It is noted that national variances in building regulations exist across the UK. The overarching principle is to engage with the building control body relevant to that nation to ensure that the building regulation requirements are met. It is recommended as a starting point that the designer is to ensure that any constituent materials of the balcony contains materials of European Classification A2-s1, d0 or A1, classified in accordance with BS EN 13501-1:2018 unless directed as exempt under Regulation 7(3) of The Building (Amendment) Regulations 2018. Where the approach is proposed to be varied this must be made clear to Premier Guarantee as early as possible.
A key risk includes ensuring the appropriate specification of compartmentation at the slab edge. The designer is recommended to provide an outline coordination elevation drawing to allow for setting out and understanding of the conflict that may occur between the various interfaces between the balcony structures, to ensure that potential clashes are anticipated.
Balconies supported by brackets fixed back to the structure of the building, passing through the wall cavity must ensure that fire separation is continuous and that no routes for the passage of smoke, flame or hot gases are created. Any such design shall only be suitable where test evidence exists to prove the performance of the bracket in continuation of the fire performance across the whole of the area where the balcony adjoins the building.
Please consult Premier Guarantee Building Control or your building control body to ensure that all products in the balcony meet the necessary building regulation requirements. It is recommended a table listing each and every component product, the combustibility rating of that product and the test evidence or third party accreditation is recorded.
Where a balcony or terrace structure is formed as a contiguous part of the building structure, the interface between the balcony structure and the adjacent floor structure is most likely to be a geometric linear thermal bridge. If the surface temperature factor (fRSi) is controlled incorrectly, thermal bridging is likely to result in condensation and mould growth problems. Appropriate thermal breaks must be specified in this location and 2D thermal analysis for simple junctions or 3D for complex junctions, ensuring that the surface temperature is controlled.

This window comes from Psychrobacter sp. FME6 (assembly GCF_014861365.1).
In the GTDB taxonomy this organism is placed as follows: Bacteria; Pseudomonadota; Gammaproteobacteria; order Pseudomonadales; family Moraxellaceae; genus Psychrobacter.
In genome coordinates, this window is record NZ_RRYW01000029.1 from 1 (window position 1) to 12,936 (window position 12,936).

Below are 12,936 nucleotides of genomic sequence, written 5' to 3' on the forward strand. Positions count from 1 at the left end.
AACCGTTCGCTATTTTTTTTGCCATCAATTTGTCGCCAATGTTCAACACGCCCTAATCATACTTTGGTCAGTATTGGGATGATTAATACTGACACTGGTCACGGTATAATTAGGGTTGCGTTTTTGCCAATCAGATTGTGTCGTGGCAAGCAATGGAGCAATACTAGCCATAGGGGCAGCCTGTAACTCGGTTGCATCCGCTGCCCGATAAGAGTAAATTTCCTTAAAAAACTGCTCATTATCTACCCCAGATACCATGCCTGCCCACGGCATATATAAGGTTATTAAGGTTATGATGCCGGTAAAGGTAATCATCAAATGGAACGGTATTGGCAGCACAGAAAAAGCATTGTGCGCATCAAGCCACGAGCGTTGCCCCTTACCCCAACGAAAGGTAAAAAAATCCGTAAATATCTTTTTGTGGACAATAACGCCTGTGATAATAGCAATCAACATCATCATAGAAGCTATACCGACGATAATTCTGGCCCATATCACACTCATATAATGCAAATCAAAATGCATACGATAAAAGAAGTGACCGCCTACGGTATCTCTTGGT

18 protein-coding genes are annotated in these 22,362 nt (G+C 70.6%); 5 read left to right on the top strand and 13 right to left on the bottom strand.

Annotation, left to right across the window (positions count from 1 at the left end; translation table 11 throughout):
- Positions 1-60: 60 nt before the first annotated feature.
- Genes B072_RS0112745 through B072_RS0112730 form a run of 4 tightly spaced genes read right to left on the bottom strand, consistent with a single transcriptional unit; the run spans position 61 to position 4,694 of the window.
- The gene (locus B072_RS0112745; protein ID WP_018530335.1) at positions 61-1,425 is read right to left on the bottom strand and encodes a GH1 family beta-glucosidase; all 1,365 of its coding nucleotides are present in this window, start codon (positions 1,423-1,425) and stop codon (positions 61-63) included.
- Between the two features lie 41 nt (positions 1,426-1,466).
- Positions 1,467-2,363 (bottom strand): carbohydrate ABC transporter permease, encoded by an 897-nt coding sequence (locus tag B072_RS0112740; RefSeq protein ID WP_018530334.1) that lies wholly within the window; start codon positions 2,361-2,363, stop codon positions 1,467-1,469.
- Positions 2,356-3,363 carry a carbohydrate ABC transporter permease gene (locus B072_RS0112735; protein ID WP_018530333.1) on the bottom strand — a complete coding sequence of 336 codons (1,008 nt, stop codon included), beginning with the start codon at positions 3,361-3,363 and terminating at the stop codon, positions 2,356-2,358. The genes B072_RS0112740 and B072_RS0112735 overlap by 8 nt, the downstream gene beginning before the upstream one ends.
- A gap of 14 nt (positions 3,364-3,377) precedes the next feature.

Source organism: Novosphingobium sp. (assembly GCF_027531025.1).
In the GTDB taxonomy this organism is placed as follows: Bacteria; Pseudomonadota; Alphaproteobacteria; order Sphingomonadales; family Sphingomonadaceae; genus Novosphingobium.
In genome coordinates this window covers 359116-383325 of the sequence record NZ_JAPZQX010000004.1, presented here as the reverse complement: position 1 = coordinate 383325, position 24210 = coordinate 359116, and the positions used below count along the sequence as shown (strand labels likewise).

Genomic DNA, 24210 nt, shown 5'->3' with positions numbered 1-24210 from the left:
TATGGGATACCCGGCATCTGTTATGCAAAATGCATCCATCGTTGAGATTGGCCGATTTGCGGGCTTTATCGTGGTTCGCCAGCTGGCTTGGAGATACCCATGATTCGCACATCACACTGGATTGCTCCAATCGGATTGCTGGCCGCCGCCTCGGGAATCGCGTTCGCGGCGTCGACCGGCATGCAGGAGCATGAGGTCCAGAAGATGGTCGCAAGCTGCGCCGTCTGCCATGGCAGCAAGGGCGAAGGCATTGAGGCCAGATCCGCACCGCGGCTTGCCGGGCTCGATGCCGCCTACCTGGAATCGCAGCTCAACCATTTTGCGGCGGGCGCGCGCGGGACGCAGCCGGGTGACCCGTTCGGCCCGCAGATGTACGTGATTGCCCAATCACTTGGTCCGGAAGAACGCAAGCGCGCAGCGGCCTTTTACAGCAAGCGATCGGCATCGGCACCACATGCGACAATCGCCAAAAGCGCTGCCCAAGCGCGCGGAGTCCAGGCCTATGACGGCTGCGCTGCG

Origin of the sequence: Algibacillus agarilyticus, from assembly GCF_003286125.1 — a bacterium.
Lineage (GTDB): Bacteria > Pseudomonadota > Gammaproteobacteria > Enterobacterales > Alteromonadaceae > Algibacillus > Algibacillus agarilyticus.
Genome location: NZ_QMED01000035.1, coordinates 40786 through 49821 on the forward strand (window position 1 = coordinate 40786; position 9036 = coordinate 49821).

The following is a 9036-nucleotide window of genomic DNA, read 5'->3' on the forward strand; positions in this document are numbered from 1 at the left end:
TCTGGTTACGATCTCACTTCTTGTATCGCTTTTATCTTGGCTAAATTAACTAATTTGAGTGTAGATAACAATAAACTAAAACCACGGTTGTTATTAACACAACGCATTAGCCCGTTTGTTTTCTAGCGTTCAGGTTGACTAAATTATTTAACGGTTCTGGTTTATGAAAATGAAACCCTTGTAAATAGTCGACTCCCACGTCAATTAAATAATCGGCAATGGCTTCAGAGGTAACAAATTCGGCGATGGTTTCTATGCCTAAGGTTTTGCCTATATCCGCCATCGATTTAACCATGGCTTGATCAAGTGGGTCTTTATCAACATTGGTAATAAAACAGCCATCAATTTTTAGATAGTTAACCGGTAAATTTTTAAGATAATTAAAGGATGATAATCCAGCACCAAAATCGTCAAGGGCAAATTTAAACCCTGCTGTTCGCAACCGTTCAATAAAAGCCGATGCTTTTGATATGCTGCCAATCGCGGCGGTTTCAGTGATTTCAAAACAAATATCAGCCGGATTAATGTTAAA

Similarly, where a balcony or terrace structure is formed as a contiguous part of the building structure, the interface between the balcony structure and the adjacent floor structure is most likely to be a geometric linear thermal bridge and thermal separation is to be provided. Resultantly thermal breaks are likely to be required in this location. It is the responsibility of the designer to ensure condensation risk is sufficiently mitigated.
Specification of guarding
All guarding forming fall arrest from height, including walls used as guarding must be designed in accordance with BS EN 1991-1-1 to resist horizontal loading and as required by Part A, B, K and M of the Building Regulations.
Guidance on the design of barriers is given in BS 6180, and this Standard is referred to in Approved Documents K for both England and Wales, and in Technical Booklet H for Northern Ireland. The Technical Handbooks for Scotland do not refer to BS 6180 in the section on barriers.
Required barrier height
For England and Wales, Approved Document K requires protection at any change of level of at least 600mm in dwellings, or 380mm (or the height of two risers on stairs) in buildings other than dwellings. In a non-dwelling it is reasonable to assume that building users may be less familiar with the building, and that there are more likely to be crowds, hence the more stringent requirement.
Table 1 of BS 6180 specifies minimum barrier heights for various circumstances as follows:
For buildings where likely users include children under five years of age, regulations state that there should not be gaps in balustrades which permit a sphere of 100mm to pass through.
Glazed barriers will require a nominated person to undertake a site specific design to ensure that the design of the guarding for the scheme is suitable and due diligence has been demonstrated. For glazed barriers there are four important criteria for the designer to satisfy: